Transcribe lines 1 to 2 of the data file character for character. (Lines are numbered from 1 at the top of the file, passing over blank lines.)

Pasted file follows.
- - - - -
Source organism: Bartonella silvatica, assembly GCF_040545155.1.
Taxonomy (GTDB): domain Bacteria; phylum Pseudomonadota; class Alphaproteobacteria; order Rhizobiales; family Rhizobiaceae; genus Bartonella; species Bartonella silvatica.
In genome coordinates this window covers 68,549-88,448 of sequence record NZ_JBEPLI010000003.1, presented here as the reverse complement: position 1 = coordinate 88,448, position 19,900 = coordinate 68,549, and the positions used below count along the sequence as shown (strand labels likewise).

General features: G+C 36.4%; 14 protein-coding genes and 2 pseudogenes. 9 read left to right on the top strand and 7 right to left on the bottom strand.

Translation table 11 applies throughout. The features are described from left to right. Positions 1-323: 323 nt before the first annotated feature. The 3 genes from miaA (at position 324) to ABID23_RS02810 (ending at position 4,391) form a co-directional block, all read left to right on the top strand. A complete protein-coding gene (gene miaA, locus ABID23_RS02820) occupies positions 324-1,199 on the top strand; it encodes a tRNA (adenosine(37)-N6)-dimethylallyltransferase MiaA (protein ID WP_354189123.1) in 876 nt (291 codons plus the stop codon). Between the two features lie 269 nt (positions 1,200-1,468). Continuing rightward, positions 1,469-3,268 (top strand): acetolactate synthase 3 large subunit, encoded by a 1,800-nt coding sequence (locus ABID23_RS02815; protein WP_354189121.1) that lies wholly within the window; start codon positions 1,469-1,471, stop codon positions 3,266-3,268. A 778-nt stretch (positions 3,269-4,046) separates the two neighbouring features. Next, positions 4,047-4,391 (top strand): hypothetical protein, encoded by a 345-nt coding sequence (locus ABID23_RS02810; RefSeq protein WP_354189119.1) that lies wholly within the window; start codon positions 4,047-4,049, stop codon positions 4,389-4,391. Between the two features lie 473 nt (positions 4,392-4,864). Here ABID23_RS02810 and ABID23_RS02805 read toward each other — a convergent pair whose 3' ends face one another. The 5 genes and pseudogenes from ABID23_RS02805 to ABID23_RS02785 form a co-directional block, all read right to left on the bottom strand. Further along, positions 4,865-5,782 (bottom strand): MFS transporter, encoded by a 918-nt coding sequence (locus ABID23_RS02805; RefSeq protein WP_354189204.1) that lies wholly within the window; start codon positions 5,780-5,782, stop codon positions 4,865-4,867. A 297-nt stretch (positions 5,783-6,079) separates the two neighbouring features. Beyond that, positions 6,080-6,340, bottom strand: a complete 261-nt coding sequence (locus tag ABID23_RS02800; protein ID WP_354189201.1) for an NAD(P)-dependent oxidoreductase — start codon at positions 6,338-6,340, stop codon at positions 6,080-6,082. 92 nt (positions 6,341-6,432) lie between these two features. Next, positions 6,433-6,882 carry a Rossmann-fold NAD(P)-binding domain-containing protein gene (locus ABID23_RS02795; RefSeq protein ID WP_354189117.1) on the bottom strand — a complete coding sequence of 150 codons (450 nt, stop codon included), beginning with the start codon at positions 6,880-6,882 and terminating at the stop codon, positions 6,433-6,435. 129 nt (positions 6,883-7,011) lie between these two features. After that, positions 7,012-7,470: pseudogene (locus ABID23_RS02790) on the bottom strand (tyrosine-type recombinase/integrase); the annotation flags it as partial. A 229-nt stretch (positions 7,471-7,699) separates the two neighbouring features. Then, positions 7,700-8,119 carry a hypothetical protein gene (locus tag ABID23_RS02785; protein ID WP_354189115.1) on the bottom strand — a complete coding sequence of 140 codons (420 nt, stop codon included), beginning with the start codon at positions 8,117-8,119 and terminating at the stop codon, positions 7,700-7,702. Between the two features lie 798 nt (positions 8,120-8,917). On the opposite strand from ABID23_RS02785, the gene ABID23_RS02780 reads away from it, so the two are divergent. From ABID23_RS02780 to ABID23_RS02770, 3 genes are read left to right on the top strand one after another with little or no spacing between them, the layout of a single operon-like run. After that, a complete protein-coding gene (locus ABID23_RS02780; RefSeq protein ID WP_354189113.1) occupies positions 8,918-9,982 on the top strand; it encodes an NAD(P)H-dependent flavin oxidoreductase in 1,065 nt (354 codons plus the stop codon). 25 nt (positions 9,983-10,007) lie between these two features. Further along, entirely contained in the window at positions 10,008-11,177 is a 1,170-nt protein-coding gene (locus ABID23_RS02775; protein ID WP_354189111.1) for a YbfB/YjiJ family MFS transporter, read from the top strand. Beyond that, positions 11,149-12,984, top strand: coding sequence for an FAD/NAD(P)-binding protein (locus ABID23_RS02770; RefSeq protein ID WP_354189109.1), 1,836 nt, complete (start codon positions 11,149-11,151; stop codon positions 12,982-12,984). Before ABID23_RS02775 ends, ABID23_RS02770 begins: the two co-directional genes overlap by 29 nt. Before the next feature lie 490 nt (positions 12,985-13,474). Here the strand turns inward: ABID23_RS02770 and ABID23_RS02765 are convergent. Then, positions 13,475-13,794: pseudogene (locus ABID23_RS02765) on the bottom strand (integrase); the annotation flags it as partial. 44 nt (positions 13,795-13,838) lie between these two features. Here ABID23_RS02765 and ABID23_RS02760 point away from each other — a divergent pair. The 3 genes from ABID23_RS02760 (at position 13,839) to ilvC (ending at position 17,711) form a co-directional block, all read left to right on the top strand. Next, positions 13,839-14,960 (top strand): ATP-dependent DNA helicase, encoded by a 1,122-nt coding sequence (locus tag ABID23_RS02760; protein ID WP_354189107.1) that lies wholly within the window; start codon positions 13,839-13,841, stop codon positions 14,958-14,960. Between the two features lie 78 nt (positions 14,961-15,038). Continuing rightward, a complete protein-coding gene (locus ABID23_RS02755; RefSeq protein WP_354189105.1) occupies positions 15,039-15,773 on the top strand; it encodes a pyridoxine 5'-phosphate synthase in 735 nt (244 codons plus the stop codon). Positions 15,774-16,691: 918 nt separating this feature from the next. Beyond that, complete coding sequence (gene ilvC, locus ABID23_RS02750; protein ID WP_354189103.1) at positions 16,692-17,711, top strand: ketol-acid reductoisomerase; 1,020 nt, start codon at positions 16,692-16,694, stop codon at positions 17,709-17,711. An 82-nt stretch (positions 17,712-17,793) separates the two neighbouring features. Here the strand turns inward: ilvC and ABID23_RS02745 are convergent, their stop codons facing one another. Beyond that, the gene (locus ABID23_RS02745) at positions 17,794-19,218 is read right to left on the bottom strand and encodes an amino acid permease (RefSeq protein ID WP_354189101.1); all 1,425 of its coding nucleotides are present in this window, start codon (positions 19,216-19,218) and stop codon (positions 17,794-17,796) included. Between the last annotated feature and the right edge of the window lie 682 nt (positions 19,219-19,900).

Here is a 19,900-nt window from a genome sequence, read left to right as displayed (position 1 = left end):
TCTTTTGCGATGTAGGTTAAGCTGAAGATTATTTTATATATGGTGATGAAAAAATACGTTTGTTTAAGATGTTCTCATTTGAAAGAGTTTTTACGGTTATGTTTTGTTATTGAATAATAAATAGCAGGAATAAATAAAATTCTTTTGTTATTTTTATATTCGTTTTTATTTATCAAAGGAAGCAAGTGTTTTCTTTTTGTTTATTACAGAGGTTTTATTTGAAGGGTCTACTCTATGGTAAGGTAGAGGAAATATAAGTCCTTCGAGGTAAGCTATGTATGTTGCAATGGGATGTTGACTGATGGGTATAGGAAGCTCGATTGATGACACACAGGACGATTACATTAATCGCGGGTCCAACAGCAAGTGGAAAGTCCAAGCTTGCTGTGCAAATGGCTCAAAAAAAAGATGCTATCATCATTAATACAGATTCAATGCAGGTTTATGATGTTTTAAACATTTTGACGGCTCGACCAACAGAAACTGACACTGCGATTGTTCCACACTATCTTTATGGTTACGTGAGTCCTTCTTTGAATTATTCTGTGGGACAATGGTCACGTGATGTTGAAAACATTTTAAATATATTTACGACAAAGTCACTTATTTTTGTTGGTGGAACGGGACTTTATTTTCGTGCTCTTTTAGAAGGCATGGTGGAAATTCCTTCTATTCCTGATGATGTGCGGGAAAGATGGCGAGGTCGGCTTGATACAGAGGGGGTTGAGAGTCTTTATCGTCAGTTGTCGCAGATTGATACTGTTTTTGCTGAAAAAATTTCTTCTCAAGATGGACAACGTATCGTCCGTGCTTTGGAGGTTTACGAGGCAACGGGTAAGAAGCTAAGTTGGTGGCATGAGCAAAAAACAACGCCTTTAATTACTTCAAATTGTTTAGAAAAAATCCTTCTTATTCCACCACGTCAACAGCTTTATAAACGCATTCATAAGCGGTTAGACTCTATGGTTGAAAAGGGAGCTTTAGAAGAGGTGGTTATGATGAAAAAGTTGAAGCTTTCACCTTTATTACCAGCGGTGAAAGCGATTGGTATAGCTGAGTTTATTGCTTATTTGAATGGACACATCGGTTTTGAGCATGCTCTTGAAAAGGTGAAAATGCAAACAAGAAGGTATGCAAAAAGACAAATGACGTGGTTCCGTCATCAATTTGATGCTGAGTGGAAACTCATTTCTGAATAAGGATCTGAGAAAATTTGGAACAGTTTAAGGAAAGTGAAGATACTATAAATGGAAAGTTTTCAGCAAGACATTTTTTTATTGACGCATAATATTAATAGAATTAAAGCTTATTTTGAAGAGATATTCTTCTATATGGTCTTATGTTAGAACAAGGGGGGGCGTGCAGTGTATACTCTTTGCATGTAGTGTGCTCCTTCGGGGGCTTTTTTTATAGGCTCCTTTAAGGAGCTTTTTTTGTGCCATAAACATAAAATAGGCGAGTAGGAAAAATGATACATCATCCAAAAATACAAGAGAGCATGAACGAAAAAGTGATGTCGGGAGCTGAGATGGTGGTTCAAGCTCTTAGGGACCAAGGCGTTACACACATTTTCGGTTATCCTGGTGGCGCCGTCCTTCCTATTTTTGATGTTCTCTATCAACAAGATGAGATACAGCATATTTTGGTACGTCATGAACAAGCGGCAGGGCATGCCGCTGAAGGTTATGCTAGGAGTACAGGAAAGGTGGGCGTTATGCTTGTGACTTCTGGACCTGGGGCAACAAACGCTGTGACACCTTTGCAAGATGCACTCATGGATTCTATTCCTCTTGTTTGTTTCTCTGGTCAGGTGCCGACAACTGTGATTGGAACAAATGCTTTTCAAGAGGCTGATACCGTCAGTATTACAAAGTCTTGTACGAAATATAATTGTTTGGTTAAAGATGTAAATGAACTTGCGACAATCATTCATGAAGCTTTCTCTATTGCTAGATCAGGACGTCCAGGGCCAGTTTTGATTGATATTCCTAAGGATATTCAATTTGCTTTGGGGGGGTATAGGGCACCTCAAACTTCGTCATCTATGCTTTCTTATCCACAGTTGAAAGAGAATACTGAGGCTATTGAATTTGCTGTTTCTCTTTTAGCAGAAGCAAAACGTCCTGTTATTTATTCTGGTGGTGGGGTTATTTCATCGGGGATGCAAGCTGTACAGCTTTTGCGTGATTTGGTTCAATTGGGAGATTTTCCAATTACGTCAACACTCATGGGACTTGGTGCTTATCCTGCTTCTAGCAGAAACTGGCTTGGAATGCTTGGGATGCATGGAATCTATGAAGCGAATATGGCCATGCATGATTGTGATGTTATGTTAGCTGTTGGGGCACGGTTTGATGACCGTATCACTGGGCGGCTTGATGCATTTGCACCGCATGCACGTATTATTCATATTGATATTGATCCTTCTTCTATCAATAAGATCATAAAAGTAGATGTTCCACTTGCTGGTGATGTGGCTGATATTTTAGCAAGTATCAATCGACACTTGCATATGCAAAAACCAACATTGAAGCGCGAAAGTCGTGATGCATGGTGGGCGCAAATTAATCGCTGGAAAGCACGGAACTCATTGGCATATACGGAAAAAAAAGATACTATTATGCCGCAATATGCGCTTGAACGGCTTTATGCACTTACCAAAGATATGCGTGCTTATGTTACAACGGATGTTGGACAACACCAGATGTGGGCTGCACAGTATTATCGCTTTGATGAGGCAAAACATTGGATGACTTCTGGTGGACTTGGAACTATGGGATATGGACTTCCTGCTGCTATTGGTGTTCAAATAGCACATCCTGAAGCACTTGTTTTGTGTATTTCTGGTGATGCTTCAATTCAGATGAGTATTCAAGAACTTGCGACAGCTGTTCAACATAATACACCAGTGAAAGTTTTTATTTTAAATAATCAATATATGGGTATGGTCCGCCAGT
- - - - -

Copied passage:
Source organism: Bartonella silvatica, assembly GCF_040545155.1.
Taxonomy (GTDB): domain Bacteria; phylum Pseudomonadota; class Alphaproteobacteria; order Rhizobiales; family Rhizobiaceae; genus Bartonella; species Bartonella silvatica.